Japan’s economy expanded in the second quarter at half the pace the government initially estimated, underscoring the risk of a contraction as Europe’s debt crisis caps exports.
Gross domestic product grew an annualized 0.7 percent in the three months through June, the Cabinet Office said in Tokyo today, less than a preliminary calculation of 1.4 percent. The median forecast of 26 economists surveyed by Bloomberg News was for a revised 1 percent gain. The current-account surplus fell 41 percent from a year earlier to 625.4 billion yen ($8 billion) in July, a finance ministry report showed.
Gridlock in parliament may limit fiscal stimulus just as Japan’s expansion is restrained by weakness in global demand, strength in the yen, and the winding down of car-purchase subsidies. A slowdown in Asia may further curtail exports and add to pressure for monetary easing after Chinese data yesterday suggested the region’s biggest economy is losing steam.
“Europe’s debt crisis and the yen’s strength restrained companies from spending in the second quarter,” said Takashi Shiono, an economist at Credit Suisse Group AG in Tokyo. “Japan’s economy will probably contract in the third quarter as the boost from the government’s car subsidy program wanes and the downward pressure from weak external demand materializes.”
The Nikkei 225 Stock Average fell 0.3 percent as of 9:26 a.m. local time after a 2.2 percent surge on Sept. 7.
The surplus in the widest measure of trade compared with economists’ 485.6 billion yen median estimate. The July number was the smallest for that month since 1996 as nuclear-reactor shutdowns after last year’s earthquake and tsunami drive up energy imports, Bloomberg data show.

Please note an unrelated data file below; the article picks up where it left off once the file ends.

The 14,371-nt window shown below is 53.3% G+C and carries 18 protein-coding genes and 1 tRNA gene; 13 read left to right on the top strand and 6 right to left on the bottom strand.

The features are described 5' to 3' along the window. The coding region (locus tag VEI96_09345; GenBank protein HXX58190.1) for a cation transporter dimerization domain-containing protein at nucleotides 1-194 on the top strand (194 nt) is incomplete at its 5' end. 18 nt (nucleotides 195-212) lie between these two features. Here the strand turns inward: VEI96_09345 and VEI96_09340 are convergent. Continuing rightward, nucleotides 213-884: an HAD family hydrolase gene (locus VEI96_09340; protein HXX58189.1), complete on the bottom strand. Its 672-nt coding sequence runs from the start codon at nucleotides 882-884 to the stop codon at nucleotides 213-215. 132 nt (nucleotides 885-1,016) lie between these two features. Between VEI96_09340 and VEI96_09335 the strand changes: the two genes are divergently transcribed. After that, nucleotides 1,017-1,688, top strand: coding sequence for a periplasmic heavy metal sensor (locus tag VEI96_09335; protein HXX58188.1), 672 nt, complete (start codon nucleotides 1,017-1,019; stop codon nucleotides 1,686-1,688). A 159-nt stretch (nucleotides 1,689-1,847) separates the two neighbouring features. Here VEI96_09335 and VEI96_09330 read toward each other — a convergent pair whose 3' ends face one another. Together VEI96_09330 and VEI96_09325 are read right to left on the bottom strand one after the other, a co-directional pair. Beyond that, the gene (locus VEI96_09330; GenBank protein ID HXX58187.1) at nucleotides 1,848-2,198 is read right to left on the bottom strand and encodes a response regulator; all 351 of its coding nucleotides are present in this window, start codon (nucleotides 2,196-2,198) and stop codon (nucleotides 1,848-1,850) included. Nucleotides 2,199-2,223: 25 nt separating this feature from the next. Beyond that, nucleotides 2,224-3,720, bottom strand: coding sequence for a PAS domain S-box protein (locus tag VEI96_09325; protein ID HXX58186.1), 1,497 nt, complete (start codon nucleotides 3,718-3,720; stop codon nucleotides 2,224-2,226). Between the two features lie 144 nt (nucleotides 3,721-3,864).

Already saddled with the world’s largest public debt burden, Prime Minister Yoshihiko Noda and his government may run out of money as soon as December as lawmakers block legislation for deficit-financing bonds, finance ministry forecasts show. Noda’s opponents aim to force an early election.
Industrial production has cooled and manufacturers such as Toyota Motor Corp. (7203) will be hit by the end of government handouts for purchases of energy-efficient cars. Currency gains may weigh on exporters, with the yen up about 7 percent against the dollar since mid-March, trading at 78.21 as of 9:25 a.m. in Tokyo.
While a European Central Bank plan to buy bonds and China’s approvals of projects for building roads and subways spurred global gains in equities last week, data released yesterday showed that Chinese industrial output rose the least in three years in August.
In Japan, the central bank is set to review monetary policy on Sept. 18 and 19 and may add to easing by October at the latest, according to Citigroup Inc. In the revised figures for the second-quarter economy, the government reduced its estimate of private companies’ inventories of raw materials.
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